By Aiki Flinthart

CAT Press


446pp/$24.99/November 2019

Blackbirds Sing
Cover by Caitlyn McPherson

Reviewed by Steven H Silver

Aiki Flinthart's Blackbirds Sing is set in London in 1486, a year after Richard III lost his throne at the Battle of Bosworth Field to be replaced by Henry VII, the first king of the Tudor dynasty. Although Henry's position on the throne plays a major role, as does his recent marriage to Edward IV's daughter Elizabeth of York and the pending birth of their first son, Arthur, Flinthart's main focus is on a large group of women living in London, mere commoners who are trying to live their lives in the aftermath of a thirty years long war.

Each chapter focuses on a different character, although they begin to move in and out of each other's stories, building a complex society in London while also serving as a reminder that fifteenth century London was a much smaller city, both in area and population, than modern London. With the action beginning in the outlying village of Isledon, modern day Islington, which is part of London, and moving to focus on a few blocks just east of St. Paul's Cathedral, Flinthart explores the lives of musicians, washerwomen, prostitutes, and servants. Having a different woman be the focus of each chapter makes the narrative slightly disjointed, but it quickly becomes apparent that there is an underlying plot running throughout the novel. In fact, using the points of view of different women to show the plot means that the reader realistically understands what is happening well before any of the characters do.

One of the characters who appears throughout the novel, and drives the plot with his own plot against the king, is Lord Francis Lovell, the 1st Viscount Lovell. Lovell was a Ricardian partisan who was considered one of Richard III's closest supporters. Historically, Lovell survived the Battle of Bosworth Field that ended Richard's reign and over the next couple of years tried to destroy the nascent Tudor dynasty before disappearing forever. In Blackbirds Sing, Lovell plots his way throughout London, theoretically trying to keep a low profile, but in fact more than happy to reveal his identity to anyone who comes in contact with him. Many of those people know he is a lord, but do not fully understand his tenuous position in the Tudor society as a supporter of Richard III. This allows Lovell to move reasonable freely in certain areas, notably among the women Flinthart uses as the focus of her story.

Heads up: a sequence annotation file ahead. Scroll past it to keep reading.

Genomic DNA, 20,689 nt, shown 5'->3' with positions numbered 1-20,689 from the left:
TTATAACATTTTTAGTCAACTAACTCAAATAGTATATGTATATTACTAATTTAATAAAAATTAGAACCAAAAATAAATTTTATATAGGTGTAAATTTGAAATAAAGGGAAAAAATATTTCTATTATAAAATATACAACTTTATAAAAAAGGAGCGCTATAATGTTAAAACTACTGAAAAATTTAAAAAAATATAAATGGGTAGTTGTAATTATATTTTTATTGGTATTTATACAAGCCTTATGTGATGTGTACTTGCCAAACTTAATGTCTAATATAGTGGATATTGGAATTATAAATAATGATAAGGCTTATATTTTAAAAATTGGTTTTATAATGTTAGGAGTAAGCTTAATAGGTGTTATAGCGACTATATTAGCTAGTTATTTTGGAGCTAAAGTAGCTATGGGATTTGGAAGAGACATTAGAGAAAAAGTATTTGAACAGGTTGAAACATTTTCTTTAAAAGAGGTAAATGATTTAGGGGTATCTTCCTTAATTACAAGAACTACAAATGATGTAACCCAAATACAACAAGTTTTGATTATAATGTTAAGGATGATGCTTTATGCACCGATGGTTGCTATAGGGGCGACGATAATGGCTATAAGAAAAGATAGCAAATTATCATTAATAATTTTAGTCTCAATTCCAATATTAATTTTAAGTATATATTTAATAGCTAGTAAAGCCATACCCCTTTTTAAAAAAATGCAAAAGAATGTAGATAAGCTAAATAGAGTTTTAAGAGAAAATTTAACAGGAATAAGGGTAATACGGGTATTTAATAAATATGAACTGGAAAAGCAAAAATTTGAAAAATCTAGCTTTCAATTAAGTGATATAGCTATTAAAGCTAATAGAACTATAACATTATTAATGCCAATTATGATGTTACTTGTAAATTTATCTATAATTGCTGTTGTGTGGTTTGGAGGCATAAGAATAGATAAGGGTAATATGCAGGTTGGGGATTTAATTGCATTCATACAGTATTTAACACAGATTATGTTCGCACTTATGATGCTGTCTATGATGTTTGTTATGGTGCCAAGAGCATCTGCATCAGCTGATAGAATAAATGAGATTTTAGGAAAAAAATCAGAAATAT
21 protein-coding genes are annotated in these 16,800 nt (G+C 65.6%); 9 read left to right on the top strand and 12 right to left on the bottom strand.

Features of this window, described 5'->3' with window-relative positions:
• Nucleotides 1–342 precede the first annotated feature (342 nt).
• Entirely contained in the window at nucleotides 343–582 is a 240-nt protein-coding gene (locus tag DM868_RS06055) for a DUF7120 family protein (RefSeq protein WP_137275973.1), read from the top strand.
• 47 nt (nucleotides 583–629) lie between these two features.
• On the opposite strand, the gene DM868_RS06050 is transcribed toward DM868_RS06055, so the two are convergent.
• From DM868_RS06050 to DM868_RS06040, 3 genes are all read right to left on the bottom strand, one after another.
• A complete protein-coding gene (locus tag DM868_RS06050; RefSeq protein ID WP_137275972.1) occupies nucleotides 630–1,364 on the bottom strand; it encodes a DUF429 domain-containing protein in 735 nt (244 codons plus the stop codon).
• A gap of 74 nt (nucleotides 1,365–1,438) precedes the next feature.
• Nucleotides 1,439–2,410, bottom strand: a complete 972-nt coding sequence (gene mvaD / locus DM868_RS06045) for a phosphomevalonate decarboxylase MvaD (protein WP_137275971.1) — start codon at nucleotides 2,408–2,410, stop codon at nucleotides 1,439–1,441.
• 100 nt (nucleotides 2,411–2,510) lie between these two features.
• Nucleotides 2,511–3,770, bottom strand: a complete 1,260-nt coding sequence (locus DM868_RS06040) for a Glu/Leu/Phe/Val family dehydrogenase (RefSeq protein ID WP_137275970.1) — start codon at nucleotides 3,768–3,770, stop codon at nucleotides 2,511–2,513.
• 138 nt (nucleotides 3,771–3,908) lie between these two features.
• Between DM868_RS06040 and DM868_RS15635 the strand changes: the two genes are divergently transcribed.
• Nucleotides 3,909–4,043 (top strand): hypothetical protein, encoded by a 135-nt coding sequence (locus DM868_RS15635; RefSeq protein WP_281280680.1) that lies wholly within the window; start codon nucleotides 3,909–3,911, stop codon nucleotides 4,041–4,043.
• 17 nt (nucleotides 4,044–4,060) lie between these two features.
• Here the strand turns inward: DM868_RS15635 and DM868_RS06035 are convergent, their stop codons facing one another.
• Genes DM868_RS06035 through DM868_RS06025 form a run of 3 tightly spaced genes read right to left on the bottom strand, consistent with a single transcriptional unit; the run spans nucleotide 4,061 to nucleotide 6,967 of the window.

The numerous characters and viewpoints can be a bit confusing, but As the novel progresses, the characters begin to more fully take on individual characteristics, although all share certain aspects. Few, if any of them, are willing to accept the roles that Tudor society has assigned them. Most view marriage as akin to a punishment, although a couple, realizing that marriage is expected of them, aim to marry above their station in life. Each of the women have skills and relationships that will prove useful in eventually taking on Lovell's plot.

Although Flinthart's characters are all commoners, in that they aren't members of the nobility, her main point is that there is nothing common about these women who are able to maintain their lives, families, and businesses in a society which was designed to keep them all in a subservient position. Even before the events of Blackbirds Sing, these women were extraordinary in their drive and abilities, yet at the same time, they were all everywomen, a clear message that women everywhere and in every tme can rise up to meet any challenge they face.

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